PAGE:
Jumbo Wild, a film produced by Patagonia and Sweetgrass Productions, will premiere in Fernie on Dec. 9. It covers a decades-long fight over a proposed ski resort in British Columbia.
The area nestled in the heart of the Purcell Mountains is a beloved wilderness area, a place of sacred cultural significance for the local First Nation Community and a section of one of North America’s most important grizzly bear corridors.
Wildsight, a local non-profit that works toward protecting biodiversity and sustainable community practices in the Columbia and Rocky Mountain regions, has been working to protect the Jumbo area for 24 years. Patagonia has supported Wildsight over the past few years and has helped to carry the banner for Jumbo Wild’s cause.
“The Jumbo Wild film is part of their “New Localism” campaigns and we are working very closely with Patagonia on this effort,” said Robyn Duncan, Wildsight representative in an interview with The Free Press. The film highlights the importance of wild places, of democratic process in land-use decisions and in the extreme importance of the area to the Ktunaxa Nation, for whom the Jumbo Valley is sacred territory. It encourages people to get involved and take action to leep Jumbo Wild.”
The film was released in the fall and has toured across the globe. Starting in Invermere, moving to New York City and eventually making its way to Europe, Japan, Australia, South Korea, South America and more. It has sparked a movement to protect the area, banding together the local residents, skiers, riders, alpinists, grizzly bear advocates and the Ktunaxa Nation with viewers and supporters from the films many screenings to strongly oppose the corporatization of their beloved backcountry wilderness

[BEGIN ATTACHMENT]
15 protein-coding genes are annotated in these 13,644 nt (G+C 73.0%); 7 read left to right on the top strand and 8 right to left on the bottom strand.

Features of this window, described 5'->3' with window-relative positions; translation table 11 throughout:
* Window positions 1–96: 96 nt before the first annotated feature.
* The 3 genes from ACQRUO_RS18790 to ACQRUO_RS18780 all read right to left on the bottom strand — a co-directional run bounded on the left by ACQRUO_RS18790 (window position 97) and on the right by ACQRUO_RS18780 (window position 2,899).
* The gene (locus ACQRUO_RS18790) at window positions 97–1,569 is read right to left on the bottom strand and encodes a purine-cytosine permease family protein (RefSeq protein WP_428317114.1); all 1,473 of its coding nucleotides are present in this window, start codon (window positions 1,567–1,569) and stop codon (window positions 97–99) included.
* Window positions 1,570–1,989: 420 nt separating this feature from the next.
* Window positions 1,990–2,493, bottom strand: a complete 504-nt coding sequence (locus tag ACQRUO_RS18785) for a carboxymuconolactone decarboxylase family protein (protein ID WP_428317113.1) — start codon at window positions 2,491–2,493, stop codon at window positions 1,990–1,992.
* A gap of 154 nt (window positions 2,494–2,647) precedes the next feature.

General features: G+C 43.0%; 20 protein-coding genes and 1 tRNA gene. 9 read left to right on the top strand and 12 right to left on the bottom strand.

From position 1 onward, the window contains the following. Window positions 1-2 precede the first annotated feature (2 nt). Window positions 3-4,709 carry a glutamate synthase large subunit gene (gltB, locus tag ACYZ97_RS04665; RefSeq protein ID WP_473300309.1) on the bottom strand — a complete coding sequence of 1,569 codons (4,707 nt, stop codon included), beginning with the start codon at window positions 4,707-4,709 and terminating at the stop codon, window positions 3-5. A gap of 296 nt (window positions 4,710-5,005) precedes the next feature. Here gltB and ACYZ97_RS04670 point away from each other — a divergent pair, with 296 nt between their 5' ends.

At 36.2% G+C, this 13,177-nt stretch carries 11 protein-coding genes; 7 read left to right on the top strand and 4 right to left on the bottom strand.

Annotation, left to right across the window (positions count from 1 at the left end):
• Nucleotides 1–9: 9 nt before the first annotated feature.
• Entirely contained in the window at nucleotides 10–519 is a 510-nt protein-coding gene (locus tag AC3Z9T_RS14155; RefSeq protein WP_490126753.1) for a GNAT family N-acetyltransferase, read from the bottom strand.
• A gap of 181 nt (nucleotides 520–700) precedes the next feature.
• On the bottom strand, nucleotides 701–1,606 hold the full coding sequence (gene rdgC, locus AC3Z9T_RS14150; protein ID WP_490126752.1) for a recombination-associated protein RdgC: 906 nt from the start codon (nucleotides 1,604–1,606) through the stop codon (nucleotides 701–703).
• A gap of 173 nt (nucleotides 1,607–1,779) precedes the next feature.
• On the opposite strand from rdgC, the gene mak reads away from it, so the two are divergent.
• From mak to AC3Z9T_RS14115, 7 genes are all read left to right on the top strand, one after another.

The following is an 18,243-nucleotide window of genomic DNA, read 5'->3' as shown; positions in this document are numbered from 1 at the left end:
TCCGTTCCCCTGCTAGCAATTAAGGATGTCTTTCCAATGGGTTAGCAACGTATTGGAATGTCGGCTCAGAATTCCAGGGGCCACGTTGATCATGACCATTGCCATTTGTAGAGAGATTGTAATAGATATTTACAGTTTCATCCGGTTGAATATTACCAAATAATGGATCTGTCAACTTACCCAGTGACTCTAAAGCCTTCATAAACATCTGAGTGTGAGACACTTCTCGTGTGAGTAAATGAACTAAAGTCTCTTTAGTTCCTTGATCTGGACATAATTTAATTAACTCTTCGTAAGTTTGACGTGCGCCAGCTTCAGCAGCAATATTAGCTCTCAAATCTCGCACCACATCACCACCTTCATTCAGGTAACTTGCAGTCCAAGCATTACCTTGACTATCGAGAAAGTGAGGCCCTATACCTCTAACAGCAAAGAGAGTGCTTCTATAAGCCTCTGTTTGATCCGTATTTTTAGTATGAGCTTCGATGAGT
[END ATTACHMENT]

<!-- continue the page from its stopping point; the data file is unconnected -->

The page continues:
“Every day, new screenings are added, whether hosted by community groups or in film festivals,” said Duncan. “The response to the film has been incredible – sellout crowds and thousands of people motivated to take action to keep Jumbo wild. Wilderness, wild places, grizzly bears – these are core values shared by people around the world.”
The film has been an incredible catalyst to spark discussion and engagement in not only Jumbo, but in other local land-use issues. People care deeply about what happens on the land, about what happens in their backyard.”
There is an eight-minute short version of the film available through Patagonia’s website. The company has also used its resources like marketing and international networks to share the message. Wildsight has also received financial support from Patagonia in an effort to “keep Jumbo Wild.”
“I’ve spent a number of weeks on the road touring with the film this fall, bringing it to theatres across B.C. and Alberta. The film does an incredible job of telling the story of this 24-year campaign that has become part of the fabric of Kootenay life over the decades,” said Duncan.
The film will be screened on Dec. 9 at 6 p.m. at the Art Station.